Topic: FPGA Export Regulation and "Supply Chain Interdiction"
I just read this nugget in the blog post "Meeting Snowden in Princeton" by Ross Anderson based on discussions about NSA operations:
"The export control mechanisms are also used as an early warning mechanism, to tip off the agency that kit X will be shipped to country Y on date Z. Then the technicians can insert an implant without anyone at the exporting company knowing a thing. This is usually much better than getting stuff Trojanned by the vendor."
This is referring to the targeted interception programs run by some governments and which (maybe!) have been used against Tor developers.
I'm curious if the Crowdsupply and Novena folks needed to fill out ITAR or EAR style paperwork as part of customs for Novena hardware, either for the finished boards or for the raw components (particularly the Xilinx FPGA). I assume the assembled bare boards were shipped from Shenzhen to the USA for final boxing and then shipped onward internationally, but the Xilinx components might have been shipped from the USA to Shenzhen at some point.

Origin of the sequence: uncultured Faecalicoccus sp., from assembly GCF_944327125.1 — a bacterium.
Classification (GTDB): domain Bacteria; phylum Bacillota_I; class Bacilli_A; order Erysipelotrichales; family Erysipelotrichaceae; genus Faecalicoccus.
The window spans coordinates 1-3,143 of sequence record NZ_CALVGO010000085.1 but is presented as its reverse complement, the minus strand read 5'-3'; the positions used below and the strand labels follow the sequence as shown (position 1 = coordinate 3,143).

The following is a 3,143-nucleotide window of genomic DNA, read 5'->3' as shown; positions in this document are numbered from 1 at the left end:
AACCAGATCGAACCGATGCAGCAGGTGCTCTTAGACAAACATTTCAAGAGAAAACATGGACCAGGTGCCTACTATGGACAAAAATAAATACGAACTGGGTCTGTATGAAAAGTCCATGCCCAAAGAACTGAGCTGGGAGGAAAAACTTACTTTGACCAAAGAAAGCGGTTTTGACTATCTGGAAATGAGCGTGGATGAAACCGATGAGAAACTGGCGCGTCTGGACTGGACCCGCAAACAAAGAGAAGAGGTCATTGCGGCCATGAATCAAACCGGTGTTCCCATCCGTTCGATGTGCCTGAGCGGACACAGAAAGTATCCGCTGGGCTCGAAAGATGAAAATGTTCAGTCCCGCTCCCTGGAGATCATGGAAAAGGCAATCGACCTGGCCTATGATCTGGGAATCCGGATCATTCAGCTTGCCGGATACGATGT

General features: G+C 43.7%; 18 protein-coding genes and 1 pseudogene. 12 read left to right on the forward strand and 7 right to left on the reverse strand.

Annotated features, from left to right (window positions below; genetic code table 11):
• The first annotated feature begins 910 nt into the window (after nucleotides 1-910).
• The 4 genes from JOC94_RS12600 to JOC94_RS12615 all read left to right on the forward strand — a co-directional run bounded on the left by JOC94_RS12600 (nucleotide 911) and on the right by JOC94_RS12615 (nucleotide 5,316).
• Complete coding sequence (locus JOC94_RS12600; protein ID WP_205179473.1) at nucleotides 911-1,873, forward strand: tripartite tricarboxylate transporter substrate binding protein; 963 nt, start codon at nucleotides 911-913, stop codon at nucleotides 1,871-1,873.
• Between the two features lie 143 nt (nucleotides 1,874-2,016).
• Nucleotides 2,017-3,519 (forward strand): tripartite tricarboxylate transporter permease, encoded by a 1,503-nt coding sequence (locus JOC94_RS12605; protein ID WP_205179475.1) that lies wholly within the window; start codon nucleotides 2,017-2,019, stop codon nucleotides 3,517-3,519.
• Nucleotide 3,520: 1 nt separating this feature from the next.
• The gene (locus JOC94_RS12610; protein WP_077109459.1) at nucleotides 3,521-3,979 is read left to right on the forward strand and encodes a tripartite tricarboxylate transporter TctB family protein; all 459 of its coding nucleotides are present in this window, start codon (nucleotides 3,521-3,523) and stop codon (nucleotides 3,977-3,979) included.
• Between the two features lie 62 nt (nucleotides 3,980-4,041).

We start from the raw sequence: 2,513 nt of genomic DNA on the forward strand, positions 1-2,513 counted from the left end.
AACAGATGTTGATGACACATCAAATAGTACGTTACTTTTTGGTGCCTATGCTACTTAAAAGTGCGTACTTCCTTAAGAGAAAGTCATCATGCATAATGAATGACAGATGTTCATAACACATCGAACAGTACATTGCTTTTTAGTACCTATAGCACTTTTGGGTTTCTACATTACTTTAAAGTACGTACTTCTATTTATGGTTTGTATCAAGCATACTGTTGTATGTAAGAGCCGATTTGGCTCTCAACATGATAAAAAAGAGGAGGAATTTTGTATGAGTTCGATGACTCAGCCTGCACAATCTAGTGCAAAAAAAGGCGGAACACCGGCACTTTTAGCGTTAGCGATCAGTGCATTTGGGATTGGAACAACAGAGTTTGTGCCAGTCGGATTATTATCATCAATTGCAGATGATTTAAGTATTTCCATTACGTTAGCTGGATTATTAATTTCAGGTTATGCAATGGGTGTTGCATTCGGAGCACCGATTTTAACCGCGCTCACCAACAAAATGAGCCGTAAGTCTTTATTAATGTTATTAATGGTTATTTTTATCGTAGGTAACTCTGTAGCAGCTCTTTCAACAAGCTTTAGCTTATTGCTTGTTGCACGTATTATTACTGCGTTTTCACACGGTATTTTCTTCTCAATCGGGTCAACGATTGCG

I don't mean to be negative (ZOMG SPIES!!111!) or suggest that paperwork shouldn't be filed as necessary, i'm just curious if this is even an issue speculatively, as a gedankenexperiment. I've filled out plenty of export paperwork for specific digital components in the past and always just whined about the red tape, but I might think about it differently in the future. Off the top of my head, a way to avoid this on an individual level might be to get sensitive hardware shipped to a domestic friend in the USA and have them hand carry it (by plane?), filling out whatever export duties are necessary (IANAL, don't know if/how this can be done entirely legally). On a regional scale, folks can try to source components and do at least the pick-and-place assembly locally (made much more feasible by Novena being open hardware! <3).
URLs mangled to get around forum restrictions:
 lightbluetouchpaper.org /2015/05/02/meeting-snowden-in-princeton/
 arstechnica.com /tech-policy/2014/05
 privacysos.org /node/1311